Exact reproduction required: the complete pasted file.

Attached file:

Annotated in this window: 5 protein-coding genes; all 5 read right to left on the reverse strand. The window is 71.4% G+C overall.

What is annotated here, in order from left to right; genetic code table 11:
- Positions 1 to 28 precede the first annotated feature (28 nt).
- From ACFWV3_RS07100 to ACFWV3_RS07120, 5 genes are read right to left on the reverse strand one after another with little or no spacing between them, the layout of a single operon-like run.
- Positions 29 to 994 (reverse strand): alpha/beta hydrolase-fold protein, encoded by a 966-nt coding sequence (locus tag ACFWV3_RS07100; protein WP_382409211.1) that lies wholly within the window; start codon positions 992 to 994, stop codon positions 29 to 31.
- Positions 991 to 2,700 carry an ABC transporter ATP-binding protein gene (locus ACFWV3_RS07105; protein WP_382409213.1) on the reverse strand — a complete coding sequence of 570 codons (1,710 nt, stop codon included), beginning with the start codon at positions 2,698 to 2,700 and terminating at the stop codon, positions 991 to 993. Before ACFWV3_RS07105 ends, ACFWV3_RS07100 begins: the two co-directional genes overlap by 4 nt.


Annotated in this window: 5 protein-coding genes; all 5 read right to left on the reverse strand. The window is 71.4% G+C overall.

What is annotated here, in order from left to right; genetic code table 11:
- Positions 1 to 28 precede the first annotated feature (28 nt).
- From ACFWV3_RS07100 to ACFWV3_RS07120, 5 genes are read right to left on the reverse strand one after another with little or no spacing between them, the layout of a single operon-like run.
- Positions 29 to 994 (reverse strand): alpha/beta hydrolase-fold protein, encoded by a 966-nt coding sequence (locus tag ACFWV3_RS07100; protein WP_382409211.1) that lies wholly within the window; start codon positions 992 to 994, stop codon positions 29 to 31.
- Positions 991 to 2,700 carry an ABC transporter ATP-binding protein gene (locus ACFWV3_RS07105; protein WP_382409213.1) on the reverse strand — a complete coding sequence of 570 codons (1,710 nt, stop codon included), beginning with the start codon at positions 2,698 to 2,700 and terminating at the stop codon, positions 991 to 993. Before ACFWV3_RS07105 ends, ACFWV3_RS07100 begins: the two co-directional genes overlap by 4 nt.